Easter is just around the corner and if, like me, you’ve been bombarded by the lavish display of chocolate eggs and bunnies at the supermarket, you probably have one thing on your mind – sweet, creamy chocolate.
In a timely coincidence, a new study sprouting the health benefits of chocolate hit the news last week. According to Aussie researchers, eating chocolate is linked to better brain function. Now this isn’t the first time we’ve seen a study promoting the benefits of chocolate, and it certainly won’t be the last, but before we go gung-ho, tucking into Easter eggs left, right and centre, let’s take a closer look at the research.
Most of the media headlines reporting this study fail to mention that these results found that people who eat chocolate just once a week performed better in memory and concentration tasks. That’s not once a day, or once after every meal. Just once a week. This occasional way of eating chocolate is something we dietitians like to call ‘moderation’ – after all, no food is off limits, it’s just eating it in sensible portions.
So, this Easter, enjoy chocolate but keep in mind that it’s an occasional treat. Jumbo bags of eggs and overindulgent Nutella-stuffed hot cross buns jam-packed into the pantry make it all too easy to find yourself grazing on the sweet stuff all day long.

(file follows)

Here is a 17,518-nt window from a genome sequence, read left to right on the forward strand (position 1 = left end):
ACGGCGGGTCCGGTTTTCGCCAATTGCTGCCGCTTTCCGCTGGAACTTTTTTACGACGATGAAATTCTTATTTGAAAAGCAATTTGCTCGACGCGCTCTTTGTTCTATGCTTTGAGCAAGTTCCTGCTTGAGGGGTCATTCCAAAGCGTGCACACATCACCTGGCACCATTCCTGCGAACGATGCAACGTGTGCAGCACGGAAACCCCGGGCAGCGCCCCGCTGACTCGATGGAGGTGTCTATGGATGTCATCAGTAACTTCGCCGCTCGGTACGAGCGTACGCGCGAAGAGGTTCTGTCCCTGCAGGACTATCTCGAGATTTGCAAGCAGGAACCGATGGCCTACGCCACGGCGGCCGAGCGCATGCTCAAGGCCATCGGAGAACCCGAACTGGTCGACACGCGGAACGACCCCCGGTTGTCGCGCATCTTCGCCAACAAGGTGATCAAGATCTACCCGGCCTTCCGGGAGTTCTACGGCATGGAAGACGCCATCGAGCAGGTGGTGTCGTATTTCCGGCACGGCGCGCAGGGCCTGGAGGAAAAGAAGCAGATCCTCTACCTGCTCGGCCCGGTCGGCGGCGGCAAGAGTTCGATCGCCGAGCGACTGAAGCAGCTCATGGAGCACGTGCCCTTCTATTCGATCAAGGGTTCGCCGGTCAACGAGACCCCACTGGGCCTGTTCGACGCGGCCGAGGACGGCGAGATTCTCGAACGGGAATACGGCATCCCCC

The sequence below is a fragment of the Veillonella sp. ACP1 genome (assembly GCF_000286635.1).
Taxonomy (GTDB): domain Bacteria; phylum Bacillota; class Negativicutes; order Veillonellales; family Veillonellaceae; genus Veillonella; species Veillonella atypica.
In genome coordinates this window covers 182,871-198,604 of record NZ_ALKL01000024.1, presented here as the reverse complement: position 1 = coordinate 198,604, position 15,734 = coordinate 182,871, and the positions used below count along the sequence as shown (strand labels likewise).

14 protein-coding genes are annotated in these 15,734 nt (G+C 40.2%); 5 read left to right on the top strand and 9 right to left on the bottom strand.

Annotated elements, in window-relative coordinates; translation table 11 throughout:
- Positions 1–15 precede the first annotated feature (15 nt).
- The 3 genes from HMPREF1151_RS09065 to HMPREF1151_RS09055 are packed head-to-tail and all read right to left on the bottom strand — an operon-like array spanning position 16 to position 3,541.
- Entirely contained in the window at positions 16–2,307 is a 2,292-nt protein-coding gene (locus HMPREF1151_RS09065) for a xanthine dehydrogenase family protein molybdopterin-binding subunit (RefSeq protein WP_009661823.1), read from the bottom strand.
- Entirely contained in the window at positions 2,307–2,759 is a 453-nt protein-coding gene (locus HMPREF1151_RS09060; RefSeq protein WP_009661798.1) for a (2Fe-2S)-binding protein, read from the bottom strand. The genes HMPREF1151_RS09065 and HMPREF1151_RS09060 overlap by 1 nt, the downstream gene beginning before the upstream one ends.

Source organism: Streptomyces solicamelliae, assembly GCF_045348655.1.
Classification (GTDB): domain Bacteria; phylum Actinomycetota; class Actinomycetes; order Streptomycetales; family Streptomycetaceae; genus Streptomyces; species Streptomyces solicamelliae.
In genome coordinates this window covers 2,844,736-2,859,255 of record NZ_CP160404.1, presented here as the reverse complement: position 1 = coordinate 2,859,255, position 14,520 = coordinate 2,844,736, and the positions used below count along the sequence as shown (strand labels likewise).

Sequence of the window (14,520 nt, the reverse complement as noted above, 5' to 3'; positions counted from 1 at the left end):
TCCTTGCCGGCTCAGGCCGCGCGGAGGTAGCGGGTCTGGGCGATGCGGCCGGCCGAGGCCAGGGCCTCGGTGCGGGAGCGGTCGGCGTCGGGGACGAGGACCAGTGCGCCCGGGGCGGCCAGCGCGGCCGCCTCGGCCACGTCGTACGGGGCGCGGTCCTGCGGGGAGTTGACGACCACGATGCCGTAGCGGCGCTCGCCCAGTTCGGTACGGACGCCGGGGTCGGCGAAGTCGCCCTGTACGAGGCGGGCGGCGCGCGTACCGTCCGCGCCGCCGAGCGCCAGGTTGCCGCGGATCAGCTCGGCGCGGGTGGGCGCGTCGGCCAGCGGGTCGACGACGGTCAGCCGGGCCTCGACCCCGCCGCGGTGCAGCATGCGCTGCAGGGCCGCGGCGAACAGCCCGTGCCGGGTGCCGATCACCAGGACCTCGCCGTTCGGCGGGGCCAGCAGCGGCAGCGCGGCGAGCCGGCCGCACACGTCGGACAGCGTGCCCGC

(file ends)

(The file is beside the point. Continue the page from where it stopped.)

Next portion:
Try these three easy tips to enjoy Easter, without the chocolate coma:
- Buy small, individually wrapped chocolates. It’s easier to portion and seeing the empty wrappers is a good way to hold yourself accountable. And keep treats for a single time of day, say after dinner, or at 3pm with a cup of tea rather than grazing all day.
- Treat yourself only when Easter actually arrives. Remember, Easter Sunday is one day, not a month-long festival.
- Go for quality. A few squares of quality dark chocolate may be just as satisfying as a giant bunny made of cheap compound chocolate (which is mostly sugar).
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